Sleep Disorders

11 August 2010

Sleep – a matter of quality and timing

Insomnia is not only about how long you sleep, but rather the quality of sleep you get, and how much you feel you need.

Nearly two thirds of us are suffering from sleep deprivation.

Poor sleep can be associated with accidents, lower work productivity, and may also worsen medical and psychological conditions. Sufferers are at an increased risk of depression, a compromised immune system, and inertia. Still, and even though it is treatable, insomnia is one of the most under-diagnosed and under-treated disorders of the central nervous system.

  • Women tend to be more prone to insomnia than men, with poor sleep usually associated with the menstrual cycle, menopause and pregnancy.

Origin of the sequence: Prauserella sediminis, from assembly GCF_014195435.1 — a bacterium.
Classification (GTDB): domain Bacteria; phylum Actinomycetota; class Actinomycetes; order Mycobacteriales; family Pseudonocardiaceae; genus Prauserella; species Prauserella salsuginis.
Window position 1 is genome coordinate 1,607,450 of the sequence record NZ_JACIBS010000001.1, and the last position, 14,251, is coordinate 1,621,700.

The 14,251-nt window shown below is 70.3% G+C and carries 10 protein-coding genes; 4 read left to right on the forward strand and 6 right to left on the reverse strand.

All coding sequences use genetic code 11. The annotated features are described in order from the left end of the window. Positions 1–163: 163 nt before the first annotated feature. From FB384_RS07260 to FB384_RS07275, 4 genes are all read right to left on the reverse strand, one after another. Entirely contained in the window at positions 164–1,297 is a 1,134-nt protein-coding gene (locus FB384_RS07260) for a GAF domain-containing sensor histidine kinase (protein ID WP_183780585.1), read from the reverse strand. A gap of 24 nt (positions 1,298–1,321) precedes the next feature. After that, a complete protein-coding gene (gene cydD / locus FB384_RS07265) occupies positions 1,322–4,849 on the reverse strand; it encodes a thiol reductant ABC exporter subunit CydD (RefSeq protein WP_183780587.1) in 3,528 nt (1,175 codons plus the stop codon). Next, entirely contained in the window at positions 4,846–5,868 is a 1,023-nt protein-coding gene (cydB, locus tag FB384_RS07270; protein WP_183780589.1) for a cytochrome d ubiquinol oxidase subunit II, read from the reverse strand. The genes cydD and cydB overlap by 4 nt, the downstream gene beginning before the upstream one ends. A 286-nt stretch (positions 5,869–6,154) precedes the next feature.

• Ageing also tends to bring a change in sleeping patterns, with elderly people often suffering from lighter, more fitful sleep.
  • Patients with a history of depression are also more susceptible to insomnia.


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Sleep disorders expert

Dr Alison Bentley is a general practitioner who has consulted in sleep medicine and sleep disorders, in both adults and children of all ages, for almost 30 years. She also researches and publishes on a number of sleep-related topics both in formal research journals and lay publications including as editor of Sleep Matters, an educational newsletter on sleep disorders for doctors.

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